In my last post I gave you an introduction to the SchemaType language. It was meant to raise questions and I got a few. Mostly they were centered around using DSL shortcuts instead of using pure data. In this post I’ll tell more of the SchemaType language story.

Let’s consider this JSON Schema flagship example.

    "$schema": "",
    "title": "Example Schema",
    "type": "object",
    "properties": {
        "firstName": {
            "type": "string"
        "lastName": {
            "type": "string"
        "age": {
            "description": "Age in years",
            "type": "integer",
            "minimum": 0
    "required": ["firstName", "lastName"]

In SchemaType, this would look like:

-from: github:schematype/type/#v0.1.2
-desc: Example Schema
firstName: +string
lastName: +string
age?: +int 0.. --Age in years

Two things come to mind. Either you love it because it is so tight, or you hate it because it is so tight! Well don’t worry, SchemaType has you covered.

The DSL syntax used above is just syntactic sugar for the more explicit syntax:

  -type: string
  -type: string
  -type: int
  -min: 0
  -desc: Age in years
  -opt: true

You can also use a mix like this:

firstName: +string
lastName: +string
  -: +int 0..
  -desc: Age in years

For the age field we use the DSL for the type and min constraint. These go under the special - key which indicates DSL is in the value. This is needed since the outer value is an object now, instead of a single YAML string value. Then we use the explicit -desc for the description field. You might find that this form looks best in your schema.

Note that in the more explicit example above, there is still some DSL; namely the - in front of the SchemaType keywords. Of course we can work out other ways to turn that into data too, but then we approach looking like JSON Schema.

The point is to make these documents, which can become massive in size, readable and maintainable. What happens when the schema you are defining has an object with keys like “type”, “description” and “required”? Well you have to figure out what level you are at to determine whether they are for your schema or for JSON Schema. With SchemaType, everything is instantly recognizable because of the DSL features.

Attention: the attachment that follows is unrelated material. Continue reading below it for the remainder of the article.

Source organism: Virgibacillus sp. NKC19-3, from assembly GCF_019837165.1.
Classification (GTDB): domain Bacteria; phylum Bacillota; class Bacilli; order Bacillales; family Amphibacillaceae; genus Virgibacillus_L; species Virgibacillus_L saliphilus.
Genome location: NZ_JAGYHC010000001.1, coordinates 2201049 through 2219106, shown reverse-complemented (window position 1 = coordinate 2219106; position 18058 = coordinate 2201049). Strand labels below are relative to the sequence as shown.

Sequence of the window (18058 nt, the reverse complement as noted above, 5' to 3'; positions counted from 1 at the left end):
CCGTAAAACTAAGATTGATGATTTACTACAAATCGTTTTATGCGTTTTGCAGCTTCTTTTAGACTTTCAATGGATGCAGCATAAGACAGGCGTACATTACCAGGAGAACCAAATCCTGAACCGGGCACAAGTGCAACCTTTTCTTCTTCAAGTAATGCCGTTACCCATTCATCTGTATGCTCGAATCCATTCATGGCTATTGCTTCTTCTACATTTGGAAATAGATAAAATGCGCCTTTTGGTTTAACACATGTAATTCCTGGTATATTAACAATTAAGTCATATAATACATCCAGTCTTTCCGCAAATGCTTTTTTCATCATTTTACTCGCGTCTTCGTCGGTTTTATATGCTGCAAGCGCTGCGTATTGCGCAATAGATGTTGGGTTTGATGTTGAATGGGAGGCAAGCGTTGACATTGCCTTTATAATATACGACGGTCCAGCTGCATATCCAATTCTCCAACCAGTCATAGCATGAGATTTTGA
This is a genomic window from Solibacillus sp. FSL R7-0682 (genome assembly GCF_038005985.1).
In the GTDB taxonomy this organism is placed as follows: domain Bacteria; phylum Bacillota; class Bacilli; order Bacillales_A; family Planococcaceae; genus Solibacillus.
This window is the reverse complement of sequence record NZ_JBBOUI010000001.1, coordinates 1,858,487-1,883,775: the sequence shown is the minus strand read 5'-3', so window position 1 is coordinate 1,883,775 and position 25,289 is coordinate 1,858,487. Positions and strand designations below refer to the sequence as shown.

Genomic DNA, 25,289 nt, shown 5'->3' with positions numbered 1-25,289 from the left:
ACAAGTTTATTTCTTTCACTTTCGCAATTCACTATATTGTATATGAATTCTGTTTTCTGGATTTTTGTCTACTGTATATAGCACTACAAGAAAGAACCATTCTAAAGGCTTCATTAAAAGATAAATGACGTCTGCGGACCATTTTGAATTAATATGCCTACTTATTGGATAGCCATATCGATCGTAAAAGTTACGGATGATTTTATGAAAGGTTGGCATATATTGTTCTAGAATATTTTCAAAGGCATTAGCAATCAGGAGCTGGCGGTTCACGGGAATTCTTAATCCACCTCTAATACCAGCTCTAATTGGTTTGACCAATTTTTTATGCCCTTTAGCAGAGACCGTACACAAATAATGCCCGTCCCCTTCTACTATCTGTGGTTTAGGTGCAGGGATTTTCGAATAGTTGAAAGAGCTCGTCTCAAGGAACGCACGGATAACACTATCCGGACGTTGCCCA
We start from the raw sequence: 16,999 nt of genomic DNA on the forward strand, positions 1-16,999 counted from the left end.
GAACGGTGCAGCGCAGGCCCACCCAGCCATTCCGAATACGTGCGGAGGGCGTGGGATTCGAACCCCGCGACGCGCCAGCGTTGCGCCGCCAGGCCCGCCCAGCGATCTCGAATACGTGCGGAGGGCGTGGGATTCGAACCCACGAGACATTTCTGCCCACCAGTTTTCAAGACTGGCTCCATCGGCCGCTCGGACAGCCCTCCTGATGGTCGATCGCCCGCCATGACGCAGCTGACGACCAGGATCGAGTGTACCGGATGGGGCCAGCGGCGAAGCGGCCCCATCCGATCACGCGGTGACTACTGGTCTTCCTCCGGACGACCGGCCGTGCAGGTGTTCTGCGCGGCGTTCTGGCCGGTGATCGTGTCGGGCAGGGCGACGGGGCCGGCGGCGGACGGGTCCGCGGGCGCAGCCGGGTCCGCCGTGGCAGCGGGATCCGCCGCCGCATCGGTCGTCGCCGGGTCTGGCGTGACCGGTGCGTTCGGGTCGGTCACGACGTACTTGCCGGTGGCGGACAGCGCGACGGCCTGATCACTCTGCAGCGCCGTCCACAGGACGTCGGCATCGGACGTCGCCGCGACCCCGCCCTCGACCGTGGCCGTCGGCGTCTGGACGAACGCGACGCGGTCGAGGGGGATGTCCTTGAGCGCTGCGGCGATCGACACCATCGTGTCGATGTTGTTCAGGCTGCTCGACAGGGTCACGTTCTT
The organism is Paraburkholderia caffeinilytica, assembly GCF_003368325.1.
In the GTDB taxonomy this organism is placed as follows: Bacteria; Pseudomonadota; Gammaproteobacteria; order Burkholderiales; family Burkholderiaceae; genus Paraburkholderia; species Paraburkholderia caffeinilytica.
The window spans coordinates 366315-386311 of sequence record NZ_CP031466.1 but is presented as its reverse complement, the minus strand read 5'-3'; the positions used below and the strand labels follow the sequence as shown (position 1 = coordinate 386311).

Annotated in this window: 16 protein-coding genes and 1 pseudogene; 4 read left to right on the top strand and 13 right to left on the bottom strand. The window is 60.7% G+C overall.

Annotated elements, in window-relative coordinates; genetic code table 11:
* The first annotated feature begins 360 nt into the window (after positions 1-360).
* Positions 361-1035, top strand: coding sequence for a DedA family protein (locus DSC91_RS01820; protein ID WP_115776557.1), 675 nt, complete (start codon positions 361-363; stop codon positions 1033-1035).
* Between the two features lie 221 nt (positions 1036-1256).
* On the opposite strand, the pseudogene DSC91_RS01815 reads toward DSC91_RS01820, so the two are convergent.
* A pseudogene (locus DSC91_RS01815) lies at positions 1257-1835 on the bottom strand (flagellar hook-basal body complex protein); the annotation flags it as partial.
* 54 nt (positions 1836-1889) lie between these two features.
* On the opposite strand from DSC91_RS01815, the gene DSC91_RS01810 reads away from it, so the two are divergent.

That’s the main point that I want to convey in this post. For SchemaType to become popular it not only needs to be extremely powerful, it needs to have a flexible syntax so that people actually like working with it. You might have noticed that even though SchemaType is a YAML based format, none of the YAML quoting styles are ever used. This is on purpose. YAML only requires quoting when the first character is a space or YAML syntax character, or when there is a _# or :_ sequence in the string. The SchemaType DSL syntax is careful to avoid these so that you can use unquoted strings for everything.

One nice thing about the SchemaType syntax is that you don’t need to decide up front which style to use. The schematype CLI can reformat your schema files for you:

$ schematype format --compact some.stp
$ schematype format --explicit some.stp

In fact, SchemaType schemas get compiled before they are used. All the external references are pulled in and tied together into one big and very explicit data structure that is even more unreadable than JSON Schema. You never need to look at these files unless you are debugging something. When you publish a SchemaType schema, you are encouraged to publish the compiled form:

$ schematype compile --sign some.stp -o some.stx

This will create a digitally signed compiled schema file, that other schema types will use when they reference your hosted schema. .stx is the SchemaType extension for a compiled schema. It is actually stored as compact JSON.

Stay Tuned

I’ve written a few blog posts this week to give you an idea of where SchemaType is headed as a language and as a software development framework. The next things I’ll be working on are:

  • SchemaType Language Documentation
  • schematype CLI tool
    • compile a SchemaType schema file to the canonical immutable form
    • import a SchemaType file from an existing JSON Schema file
    • export a SchemaType file to a JSON Schema file
    • validate a data file against a schema file
    • generate various software components. Examples:
      • Go lang data structs
      • HTML input form
      • SQL schema file
      • Protobuf message definition
      • Swagger v2 schema definitions
  • Start the SchemaType v0.0.1 specification

Please join me if you have ideas to contribute or just want to play along. Cheers!

– Ingy döt Net